In this moment, there is plenty of time.
A writer’s life is a necessarily slow one. To write, I need ideas, inspiration, and details, the collection of which requires a different kind of attention to life’s small moments, which I tend to rush through.
Early one morning, while everyone else was still asleep, my six-year-old son asked me to share an orange with him. I was up early to write, but I agreed. I peeled the orange quickly and began dispensing slices with an edge of agitation. We both ate. Him savoring. Me rushing. He paused, looked directly into my eyes and said, “Eat it slowly, Mommy.”
His statement woke me up, drew me to attention. I slowed my chewing, tasted the beautiful sweetness of the orange and marveled at the mid-winter miracle of it. I noticed the feel of an orange slice in my hand and the weight of it as it moved from my hand to my son’s. I felt the burst of orange juice as I bit into a segment and the counterpoint of the flesh. I felt my teeth hitting each other, noticing the way I shifted the orange in my mouth and how I differentiated my chewing for the skin of the segment versus the pulp. I smell orangeness in the air and on my hands.
Later, when I got over my writing self and realized that eating an orange slowly with my son was as much writing work as clicking away at my keyboard, all of these details found their way into my writing notebook, which these days is a combination of index cards and sticky notes that are later transferred into a Google document. In the process, I observed the connection between mindfulness and keeping a writing notebook.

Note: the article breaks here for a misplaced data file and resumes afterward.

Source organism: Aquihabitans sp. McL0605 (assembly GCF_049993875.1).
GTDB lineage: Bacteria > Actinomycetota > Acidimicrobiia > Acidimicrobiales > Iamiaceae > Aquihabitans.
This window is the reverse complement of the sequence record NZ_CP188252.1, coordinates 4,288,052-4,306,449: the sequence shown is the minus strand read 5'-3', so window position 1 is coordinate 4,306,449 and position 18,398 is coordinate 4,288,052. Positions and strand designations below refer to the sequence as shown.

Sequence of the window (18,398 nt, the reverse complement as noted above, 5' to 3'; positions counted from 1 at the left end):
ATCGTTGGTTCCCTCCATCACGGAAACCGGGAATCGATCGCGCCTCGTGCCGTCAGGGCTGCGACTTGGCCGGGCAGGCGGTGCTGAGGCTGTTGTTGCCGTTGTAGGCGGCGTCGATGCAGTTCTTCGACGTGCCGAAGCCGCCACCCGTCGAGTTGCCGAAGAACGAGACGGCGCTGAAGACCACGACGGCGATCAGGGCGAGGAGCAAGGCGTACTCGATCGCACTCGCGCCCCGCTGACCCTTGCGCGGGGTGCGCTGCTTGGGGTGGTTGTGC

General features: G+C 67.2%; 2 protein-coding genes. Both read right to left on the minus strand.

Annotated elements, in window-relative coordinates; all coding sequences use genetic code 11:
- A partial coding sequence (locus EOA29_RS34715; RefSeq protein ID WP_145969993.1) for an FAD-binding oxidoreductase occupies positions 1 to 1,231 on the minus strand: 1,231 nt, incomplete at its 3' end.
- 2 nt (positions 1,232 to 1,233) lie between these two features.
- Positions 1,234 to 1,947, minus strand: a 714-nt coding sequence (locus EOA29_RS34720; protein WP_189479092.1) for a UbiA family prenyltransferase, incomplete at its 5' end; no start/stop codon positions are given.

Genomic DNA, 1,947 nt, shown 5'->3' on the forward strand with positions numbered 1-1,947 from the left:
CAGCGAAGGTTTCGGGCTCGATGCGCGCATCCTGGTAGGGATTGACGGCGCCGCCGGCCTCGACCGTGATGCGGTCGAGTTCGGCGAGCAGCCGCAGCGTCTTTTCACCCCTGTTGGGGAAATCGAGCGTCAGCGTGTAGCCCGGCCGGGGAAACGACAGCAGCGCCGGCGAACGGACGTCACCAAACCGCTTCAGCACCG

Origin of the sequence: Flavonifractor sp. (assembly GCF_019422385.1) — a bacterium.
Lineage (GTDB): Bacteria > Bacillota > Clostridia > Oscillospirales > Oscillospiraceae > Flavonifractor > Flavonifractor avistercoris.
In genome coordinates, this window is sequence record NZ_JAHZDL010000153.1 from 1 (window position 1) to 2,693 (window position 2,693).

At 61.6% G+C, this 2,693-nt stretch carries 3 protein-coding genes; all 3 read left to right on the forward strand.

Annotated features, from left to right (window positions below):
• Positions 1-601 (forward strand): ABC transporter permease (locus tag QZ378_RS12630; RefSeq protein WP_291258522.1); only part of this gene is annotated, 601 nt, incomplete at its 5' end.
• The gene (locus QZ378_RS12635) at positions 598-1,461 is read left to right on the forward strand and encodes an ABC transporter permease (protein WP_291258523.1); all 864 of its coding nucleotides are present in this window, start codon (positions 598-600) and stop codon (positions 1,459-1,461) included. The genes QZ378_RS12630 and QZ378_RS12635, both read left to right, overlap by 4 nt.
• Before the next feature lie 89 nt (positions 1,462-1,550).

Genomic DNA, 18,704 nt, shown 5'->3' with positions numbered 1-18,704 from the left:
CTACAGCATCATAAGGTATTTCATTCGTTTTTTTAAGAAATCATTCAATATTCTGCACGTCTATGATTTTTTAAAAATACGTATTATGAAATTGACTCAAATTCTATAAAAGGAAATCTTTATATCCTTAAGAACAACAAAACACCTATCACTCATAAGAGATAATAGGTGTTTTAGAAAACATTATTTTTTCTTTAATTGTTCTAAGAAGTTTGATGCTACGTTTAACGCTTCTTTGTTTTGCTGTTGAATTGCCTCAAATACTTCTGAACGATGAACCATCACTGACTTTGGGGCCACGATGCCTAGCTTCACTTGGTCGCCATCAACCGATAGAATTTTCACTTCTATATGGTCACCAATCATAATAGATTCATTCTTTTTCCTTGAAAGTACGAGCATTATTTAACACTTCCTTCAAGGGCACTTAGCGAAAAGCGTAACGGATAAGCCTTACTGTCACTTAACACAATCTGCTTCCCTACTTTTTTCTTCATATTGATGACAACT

Mindfulness is about fully experiencing a moment — being present. Such “living in the moment” is, in many ways, synonymous with living a writerly life, as a writer must notice what others tend to rush past. In the classroom, one of the hardest parts of teaching students to collect ideas, thoughts, details in their writing notebooks is helping them make a habit of noticing, which requires slowing down. Such an effort to be more present can actually take a lifetime of practice, if we attend to it. Noticing the connection between mindfulness and writing notebooks leads me to wonder, however, if we can teach the use of writing notebooks via practice in mindfulness, and vice versa. Can we slow down time in the classroom–even if just for a few mindful moments–and draw student attention to their “now”? Perhaps, the introduction of writing notebooks should begin with eating an orange.
This week we look at the authentic uses of notebooks in workshops. Plus more as always — enjoy!
Contributor, Choice Literacy
Jan Burkins collaborates with Kim Yaris at Burkins and Yaris — Think Tank for 21st Century Literacy, where their blog and their instructional resources have drawn a national audience. Their new book Reading Wellness is available through Stenhouse Publishers.
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When premade reading notebooks no longer fit into her reading budget, Katherine Sokolowski comes up with a unique design starting with generic notebooks, and in the process figures out what’s most important to include in them:
Here are some tips from the pros on starting your own writing notebook:
Kate Messner recommends bullet journals as a great tool for new notebook writing:
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Shari Frost explains how teachers get creative with poetry notebooks in One Tool, Many Uses:
Melanie Swider explains how she develops notebook pages for minilessons and conferring in Using a Sketchbook as a Tool to Teach Grammar:
In this week’s video, Ruth Ayres confers with Izzy to help her create an organizer in her writing notebook:
Melanie Meehan finds a Notebooks Tour is a terrific minilesson for helping students expand the ways they use notebooks:
In an encore video, Aimee Buckner confers with Sarah about sketching in her notebook:
That’s all for this week!